FramedShape framedShape2(coloredShape);      // (3)
      std::cout << circle.str() << '\n';
      std::cout << coloredShape.str() << '\n';
      std::cout << framedShape1.str() << '\n';
      std::cout << framedShape2.str() << '\n';


    The ColoredShape takes a Circle (line 1), the FramedShape a Circle (line 2), or a ColoredShape (line 3).  The corresponding member functions str display the various combinations.



    Related Patterns

    • The Composite Pattern is a structural pattern similar to the Decorator. The main difference is that the Decorator Pattern has only one child. Additionally, the Decorator Pattern adds new responsibility to an object, while the Composite Pattern sums up the results of its children.
    • The Adapter Pattern changes the interface of an object, but a Decorator extends the responsibilities of the object.
    • The Bridge Pattern‘s purpose is to separate the interface from the implementation. Decorators are pluggable, but neither bridges nor adapters.
    • The Strategy Pattern uses objects to change the implementation, but the Decorator uses objects to extend the responsibilities of the object.

    Let’s talk about the pros and cons of the Decorator Pattern.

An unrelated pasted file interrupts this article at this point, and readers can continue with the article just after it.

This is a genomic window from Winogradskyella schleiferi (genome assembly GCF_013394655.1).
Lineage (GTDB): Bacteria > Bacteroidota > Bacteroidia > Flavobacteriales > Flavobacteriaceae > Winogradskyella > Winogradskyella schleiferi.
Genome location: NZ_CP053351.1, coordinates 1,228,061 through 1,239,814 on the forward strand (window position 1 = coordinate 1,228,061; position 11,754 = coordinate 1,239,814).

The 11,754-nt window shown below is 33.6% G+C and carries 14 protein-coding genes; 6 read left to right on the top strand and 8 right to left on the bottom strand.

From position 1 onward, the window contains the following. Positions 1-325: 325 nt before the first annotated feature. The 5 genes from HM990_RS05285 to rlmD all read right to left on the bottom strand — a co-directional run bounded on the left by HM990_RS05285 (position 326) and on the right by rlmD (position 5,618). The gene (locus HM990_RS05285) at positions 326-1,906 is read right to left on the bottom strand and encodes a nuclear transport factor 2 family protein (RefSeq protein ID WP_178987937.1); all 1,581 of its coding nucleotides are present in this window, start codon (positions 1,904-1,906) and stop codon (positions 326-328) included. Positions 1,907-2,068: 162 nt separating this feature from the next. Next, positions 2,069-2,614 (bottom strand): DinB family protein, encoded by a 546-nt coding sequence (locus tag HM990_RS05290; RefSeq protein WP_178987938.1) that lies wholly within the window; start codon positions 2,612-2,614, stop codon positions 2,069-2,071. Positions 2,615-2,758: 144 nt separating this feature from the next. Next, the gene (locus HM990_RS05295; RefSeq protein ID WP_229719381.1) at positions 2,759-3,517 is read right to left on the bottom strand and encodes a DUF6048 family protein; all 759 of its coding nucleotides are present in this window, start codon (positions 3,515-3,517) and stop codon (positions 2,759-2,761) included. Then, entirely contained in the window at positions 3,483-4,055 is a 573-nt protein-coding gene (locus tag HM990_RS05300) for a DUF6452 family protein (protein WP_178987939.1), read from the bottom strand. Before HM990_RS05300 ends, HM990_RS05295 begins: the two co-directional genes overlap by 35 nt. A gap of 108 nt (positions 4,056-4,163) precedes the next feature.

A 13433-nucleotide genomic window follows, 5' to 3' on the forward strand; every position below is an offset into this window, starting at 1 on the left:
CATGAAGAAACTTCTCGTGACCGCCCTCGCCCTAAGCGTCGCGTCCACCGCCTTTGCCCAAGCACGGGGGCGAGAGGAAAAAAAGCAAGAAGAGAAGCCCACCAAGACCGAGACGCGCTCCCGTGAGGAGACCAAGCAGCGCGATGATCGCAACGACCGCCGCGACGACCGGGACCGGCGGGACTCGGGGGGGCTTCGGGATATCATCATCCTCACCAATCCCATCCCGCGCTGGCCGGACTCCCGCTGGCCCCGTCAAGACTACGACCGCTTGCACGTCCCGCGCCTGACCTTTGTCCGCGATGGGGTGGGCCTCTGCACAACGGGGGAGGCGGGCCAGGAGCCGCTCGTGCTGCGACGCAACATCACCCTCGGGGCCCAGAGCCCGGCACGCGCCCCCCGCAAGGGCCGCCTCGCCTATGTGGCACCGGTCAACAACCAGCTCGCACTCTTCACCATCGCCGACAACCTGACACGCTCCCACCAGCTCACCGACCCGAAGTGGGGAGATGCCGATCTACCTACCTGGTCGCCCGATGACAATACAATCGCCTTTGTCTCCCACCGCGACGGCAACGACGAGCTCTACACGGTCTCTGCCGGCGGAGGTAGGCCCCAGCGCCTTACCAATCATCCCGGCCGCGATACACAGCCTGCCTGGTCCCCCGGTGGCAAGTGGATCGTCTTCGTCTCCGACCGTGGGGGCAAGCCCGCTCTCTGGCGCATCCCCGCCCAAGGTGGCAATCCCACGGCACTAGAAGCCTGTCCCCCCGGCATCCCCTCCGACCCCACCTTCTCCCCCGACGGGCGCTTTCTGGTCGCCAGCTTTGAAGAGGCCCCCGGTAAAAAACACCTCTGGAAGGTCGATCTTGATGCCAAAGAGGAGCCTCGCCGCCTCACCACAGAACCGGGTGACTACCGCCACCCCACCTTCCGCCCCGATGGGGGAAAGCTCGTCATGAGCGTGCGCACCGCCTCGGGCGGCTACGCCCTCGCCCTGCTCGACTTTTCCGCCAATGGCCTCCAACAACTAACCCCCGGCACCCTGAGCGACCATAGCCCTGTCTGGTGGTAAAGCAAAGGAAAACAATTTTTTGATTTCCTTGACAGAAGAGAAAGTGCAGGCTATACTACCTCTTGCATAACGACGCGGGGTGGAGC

Pros and Cons


    • The decorators can be arbitrarily plugged on run time on top of each other.
    • Each decorator can implement a behavior variant and follow the single responsibility principle.


    • Due to these delegated member function calls, the control flow is difficult to follow.
    • The delegated member function call may affect the performance of the program.
    • It is pretty complicated to remove a decorator out of a stack of decorators.

    What’s Next?

    The Composite Pattern is a structural pattern and pretty similar to the Decorator Pattern. The main difference is that the Decorator Pattern has only one child. Additionally, the Decorator Pattern adds new responsibility to an object, while the Composite Pattern sums up the results of its children.